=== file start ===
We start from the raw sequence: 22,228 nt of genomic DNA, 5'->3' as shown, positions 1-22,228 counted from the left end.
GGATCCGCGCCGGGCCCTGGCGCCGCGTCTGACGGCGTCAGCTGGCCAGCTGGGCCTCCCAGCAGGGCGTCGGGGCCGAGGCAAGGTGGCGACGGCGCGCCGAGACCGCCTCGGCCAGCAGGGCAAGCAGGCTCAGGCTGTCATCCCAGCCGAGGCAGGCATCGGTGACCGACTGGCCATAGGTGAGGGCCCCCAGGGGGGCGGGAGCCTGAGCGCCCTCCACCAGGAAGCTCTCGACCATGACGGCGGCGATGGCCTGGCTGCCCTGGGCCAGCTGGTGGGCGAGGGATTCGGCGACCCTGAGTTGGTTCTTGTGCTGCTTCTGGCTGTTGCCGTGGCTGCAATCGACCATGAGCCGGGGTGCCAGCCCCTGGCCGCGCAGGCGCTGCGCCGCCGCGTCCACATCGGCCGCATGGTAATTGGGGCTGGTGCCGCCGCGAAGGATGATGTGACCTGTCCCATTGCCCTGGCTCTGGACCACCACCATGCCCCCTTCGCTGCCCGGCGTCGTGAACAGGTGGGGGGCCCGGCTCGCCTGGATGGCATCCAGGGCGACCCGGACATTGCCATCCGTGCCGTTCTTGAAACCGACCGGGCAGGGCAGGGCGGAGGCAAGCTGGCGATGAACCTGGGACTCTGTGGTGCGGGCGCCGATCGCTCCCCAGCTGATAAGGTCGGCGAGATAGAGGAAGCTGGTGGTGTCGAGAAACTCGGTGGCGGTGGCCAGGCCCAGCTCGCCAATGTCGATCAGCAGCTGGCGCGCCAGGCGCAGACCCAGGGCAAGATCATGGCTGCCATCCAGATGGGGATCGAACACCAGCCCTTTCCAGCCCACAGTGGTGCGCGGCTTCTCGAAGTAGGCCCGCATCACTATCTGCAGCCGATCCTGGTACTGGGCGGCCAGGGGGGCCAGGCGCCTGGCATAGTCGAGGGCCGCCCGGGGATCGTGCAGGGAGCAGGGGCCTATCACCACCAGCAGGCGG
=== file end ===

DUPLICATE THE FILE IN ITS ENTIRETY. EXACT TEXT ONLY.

We start from the raw sequence: 22,228 nt of genomic DNA, 5'->3' as shown, positions 1-22,228 counted from the left end.
GGATCCGCGCCGGGCCCTGGCGCCGCGTCTGACGGCGTCAGCTGGCCAGCTGGGCCTCCCAGCAGGGCGTCGGGGCCGAGGCAAGGTGGCGACGGCGCGCCGAGACCGCCTCGGCCAGCAGGGCAAGCAGGCTCAGGCTGTCATCCCAGCCGAGGCAGGCATCGGTGACCGACTGGCCATAGGTGAGGGCCCCCAGGGGGGCGGGAGCCTGAGCGCCCTCCACCAGGAAGCTCTCGACCATGACGGCGGCGATGGCCTGGCTGCCCTGGGCCAGCTGGTGGGCGAGGGATTCGGCGACCCTGAGTTGGTTCTTGTGCTGCTTCTGGCTGTTGCCGTGGCTGCAATCGACCATGAGCCGGGGTGCCAGCCCCTGGCCGCGCAGGCGCTGCGCCGCCGCGTCCACATCGGCCGCATGGTAATTGGGGCTGGTGCCGCCGCGAAGGATGATGTGACCTGTCCCATTGCCCTGGCTCTGGACCACCACCATGCCCCCTTCGCTGCCCGGCGTCGTGAACAGGTGGGGGGCCCGGCTCGCCTGGATGGCATCCAGGGCGACCCGGACATTGCCATCCGTGCCGTTCTTGAAACCGACCGGGCAGGGCAGGGCGGAGGCAAGCTGGCGATGAACCTGGGACTCTGTGGTGCGGGCGCCGATCGCTCCCCAGCTGATAAGGTCGGCGAGATAGAGGAAGCTGGTGGTGTCGAGAAACTCGGTGGCGGTGGCCAGGCCCAGCTCGCCAATGTCGATCAGCAGCTGGCGCGCCAGGCGCAGACCCAGGGCAAGATCATGGCTGCCATCCAGATGGGGATCGAACACCAGCCCTTTCCAGCCCACAGTGGTGCGCGGCTTCTCGAAGTAGGCCCGCATCACTATCTGCAGCCGATCCTGGTACTGGGCGGCCAGGGGGGCCAGGCGCCTGGCATAGTCGAGGGCCGCCCGGGGATCGTGCAGGGAGCAGGGGCCTATCACCACCAGCAGGCGG